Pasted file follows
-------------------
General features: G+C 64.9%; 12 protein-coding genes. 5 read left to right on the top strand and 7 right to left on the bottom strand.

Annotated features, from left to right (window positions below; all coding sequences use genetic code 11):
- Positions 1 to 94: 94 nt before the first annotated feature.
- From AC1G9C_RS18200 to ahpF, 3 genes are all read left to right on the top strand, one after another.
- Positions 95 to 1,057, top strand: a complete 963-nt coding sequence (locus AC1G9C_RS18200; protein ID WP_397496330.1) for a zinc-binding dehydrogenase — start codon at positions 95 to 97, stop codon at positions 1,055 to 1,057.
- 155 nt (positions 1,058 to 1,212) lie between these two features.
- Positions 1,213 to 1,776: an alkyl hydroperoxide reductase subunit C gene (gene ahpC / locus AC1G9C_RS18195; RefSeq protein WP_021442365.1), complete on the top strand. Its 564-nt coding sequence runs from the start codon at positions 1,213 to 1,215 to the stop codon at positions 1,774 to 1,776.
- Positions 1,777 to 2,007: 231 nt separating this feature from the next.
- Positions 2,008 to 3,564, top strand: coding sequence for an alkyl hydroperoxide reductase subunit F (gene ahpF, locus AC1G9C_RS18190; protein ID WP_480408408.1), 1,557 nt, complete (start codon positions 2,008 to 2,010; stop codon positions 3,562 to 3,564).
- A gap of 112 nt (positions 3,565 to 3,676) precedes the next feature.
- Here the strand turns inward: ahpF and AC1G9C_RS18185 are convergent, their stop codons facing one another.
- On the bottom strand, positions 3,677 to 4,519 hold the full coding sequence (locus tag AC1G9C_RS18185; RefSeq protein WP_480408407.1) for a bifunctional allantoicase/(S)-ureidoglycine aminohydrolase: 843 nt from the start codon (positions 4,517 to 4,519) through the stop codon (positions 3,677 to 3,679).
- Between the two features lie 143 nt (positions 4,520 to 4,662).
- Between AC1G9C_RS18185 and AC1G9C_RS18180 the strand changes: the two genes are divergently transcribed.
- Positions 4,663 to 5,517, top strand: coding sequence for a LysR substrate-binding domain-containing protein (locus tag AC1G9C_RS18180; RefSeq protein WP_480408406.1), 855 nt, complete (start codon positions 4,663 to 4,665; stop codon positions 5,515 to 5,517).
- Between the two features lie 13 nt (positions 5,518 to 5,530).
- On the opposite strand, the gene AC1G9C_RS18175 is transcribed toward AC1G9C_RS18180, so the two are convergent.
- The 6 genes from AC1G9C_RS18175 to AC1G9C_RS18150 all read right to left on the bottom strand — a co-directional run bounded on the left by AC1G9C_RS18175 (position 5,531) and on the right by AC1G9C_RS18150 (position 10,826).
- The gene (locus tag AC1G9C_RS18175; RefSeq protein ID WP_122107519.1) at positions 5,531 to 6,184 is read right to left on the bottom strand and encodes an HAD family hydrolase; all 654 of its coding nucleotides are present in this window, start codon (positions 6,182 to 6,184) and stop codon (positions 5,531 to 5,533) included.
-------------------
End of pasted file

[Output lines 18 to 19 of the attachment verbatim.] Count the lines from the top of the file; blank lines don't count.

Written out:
- The 6 genes from AC1G9C_RS18175 to AC1G9C_RS18150 all read right to left on the bottom strand — a co-directional run bounded on the left by AC1G9C_RS18175 (position 5,531) and on the right by AC1G9C_RS18150 (position 10,826).
- The gene (locus tag AC1G9C_RS18175; RefSeq protein ID WP_122107519.1) at positions 5,531 to 6,184 is read right to left on the bottom strand and encodes an HAD family hydrolase; all 654 of its coding nucleotides are present in this window, start codon (positions 6,182 to 6,184) and stop codon (positions 5,531 to 5,533) included.